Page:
Okay, Happy seems to have had all the elements of a hit series. It’s based on a famous graphic novel, and it plots the life of a former cop turn hitman, turn vigilante. And there’s a larger-than-life sidekick in the form of a super cute cartoon unicorn. So what went wrong?
The following sections aim to provide the answer and help you guess if Netflix is going to shoot season three. At the time of writing, the first season is available on the platform, and it seems to be doing pretty well. But this is only part of the story.
Ratings, Ratings, Ratings
Happy premiered on Syfy at the end of 2017, and like so many other series, it was off to an excellent start. The first episode was just in time for the holiday season, and it struck a chord with the targeted demographics.
The future of Happy appeared to be promising, but the ratings for the season two paint a different picture. The data shows that the viewership dropped by a staggering 57%, and the plunge is similar for the demographics.
To be exact, season two had an average rating of 0.09 for the targeted demographics, which is the audience between 18 and 49 years of age. In general, a bit more than 280,000 viewers tuned in to watch the episodes as opposed to more than double that number in season one.
But what are the reasons for that?
In Search for the Unicorn
If you’ve seen the second season, it’s evident that very little has changed in terms of the cast, plot, and aesthetics. Like season one, the second plots around a holiday. This time, however, it was Easter as opposed to Christmas.
The drama is equally quirky, and the episodes had been directed and cut to match the comedy/conflict tempo of the season one. Nonetheless, the ratings were disappointing, and Syfy’s production scheduling is the likely culprit.
The channel failed to capitalize on the initial traction of the series. To be exact, they had waited for 14 months before the release of the second season. And the efforts to entice the audiences back were few and far between.
But Syfy isn’t the only one involved. The channel’s sibling UPC was responsible for the production. For comparison, UPC was also behind Deadly Class, a Sony Pictures TV series that got canceled due to poor ratings.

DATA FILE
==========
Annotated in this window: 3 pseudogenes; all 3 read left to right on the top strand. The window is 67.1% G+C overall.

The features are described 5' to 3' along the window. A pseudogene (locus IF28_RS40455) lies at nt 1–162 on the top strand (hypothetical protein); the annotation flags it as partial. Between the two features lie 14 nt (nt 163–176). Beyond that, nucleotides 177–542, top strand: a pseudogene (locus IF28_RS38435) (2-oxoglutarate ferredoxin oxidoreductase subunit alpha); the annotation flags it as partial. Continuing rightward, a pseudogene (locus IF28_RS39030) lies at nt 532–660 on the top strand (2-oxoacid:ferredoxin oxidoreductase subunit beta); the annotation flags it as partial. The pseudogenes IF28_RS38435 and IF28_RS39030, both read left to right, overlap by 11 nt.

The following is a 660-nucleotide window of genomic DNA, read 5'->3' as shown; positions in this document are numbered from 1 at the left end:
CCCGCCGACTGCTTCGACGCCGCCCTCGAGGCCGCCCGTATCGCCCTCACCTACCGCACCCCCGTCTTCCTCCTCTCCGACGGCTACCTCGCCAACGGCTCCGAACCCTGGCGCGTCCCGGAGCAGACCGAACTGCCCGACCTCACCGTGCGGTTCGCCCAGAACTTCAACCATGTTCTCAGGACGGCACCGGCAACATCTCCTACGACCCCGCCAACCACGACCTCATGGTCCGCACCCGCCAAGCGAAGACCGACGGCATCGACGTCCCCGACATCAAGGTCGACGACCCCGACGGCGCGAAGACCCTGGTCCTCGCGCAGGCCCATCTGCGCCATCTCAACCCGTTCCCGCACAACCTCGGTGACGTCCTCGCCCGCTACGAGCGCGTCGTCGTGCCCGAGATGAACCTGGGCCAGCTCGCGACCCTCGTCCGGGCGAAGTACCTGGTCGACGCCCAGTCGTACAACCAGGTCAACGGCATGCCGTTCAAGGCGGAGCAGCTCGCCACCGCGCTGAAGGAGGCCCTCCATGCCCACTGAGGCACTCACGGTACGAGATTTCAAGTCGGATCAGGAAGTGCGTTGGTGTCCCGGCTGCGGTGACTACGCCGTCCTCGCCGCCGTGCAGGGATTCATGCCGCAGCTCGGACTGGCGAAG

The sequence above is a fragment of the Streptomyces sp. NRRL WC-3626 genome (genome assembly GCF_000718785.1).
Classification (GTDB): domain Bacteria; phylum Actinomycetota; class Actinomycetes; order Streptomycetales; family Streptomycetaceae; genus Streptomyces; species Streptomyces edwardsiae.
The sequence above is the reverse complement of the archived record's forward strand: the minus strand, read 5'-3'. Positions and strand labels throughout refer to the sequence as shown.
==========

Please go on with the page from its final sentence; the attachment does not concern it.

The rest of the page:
However, series cancellations in this day and age are more like temporary breaks than permanent halts. And UPC and Sony Pictures TV keep shopping around for partners that might turn the shows around.
Light at the End of the Tunnel
At this point, the first season of Happy has a second life on Netflix. According to the network’s ratings and data, the series is the top performer in its category. The views are neck and neck with You, another rebound drama that found its popularity on Netflix. Not only that, but You became a Netflix original in season two.
On the other hand, Happy isn’t there yet, but it’s hitting the right demographics (teens and males). That prompted UPC, which owns the rights for Happy, to shop the series around for partners that are willing to take over the project. Netflix is the logical choice, though it has so far avoided the UPC’s offers to pick up the series. There are even some rumors that Netflix isn’t going to take over despite the UPC’s best efforts. However, there’s no official statement to confirm this.
Is the Future Going to Be Happy?
If you were to search for Happy Season 3 on Google, one of the first hits is the online petition to bring the series back. By the time of completion of this article, more than 10,500 people signed the online petition.
Admittedly, it took eight months to get that many people, but the number signals that there’s a fanbase. From the production perspective, there is little to repair. Maybe bring in a new director to liven things a bit more and proceed from there.
The main challenge is to stay true to the original idea. That is to plot the entire season around one holiday. Since Christmas and Easter were already done, maybe Thanksgiving would be the perfect timing for the next one.
These are all just speculations and assumptions based on the previous seasons. And there is no official confirmation from either UPC or Netflix. Nonetheless, this series has something producers seem to overlook.
The branding and monetization potential of Happy, the unicorn character, is substantial. But this would require entirely different demographics and a few compromises in the story. That said, it’s not impossible.
Sing the Happy Song
Finally, know that Happy stands a good chance of being picked up, either by Netflix or another studio. But when this is going to happen and under what conditions are entirely different questions.
What do you like about Happy? Can you name another combination of quirky companions like Happy and Nick Sax? Give us your two cents in the comments, and share your feelings with the rest of the TJ community.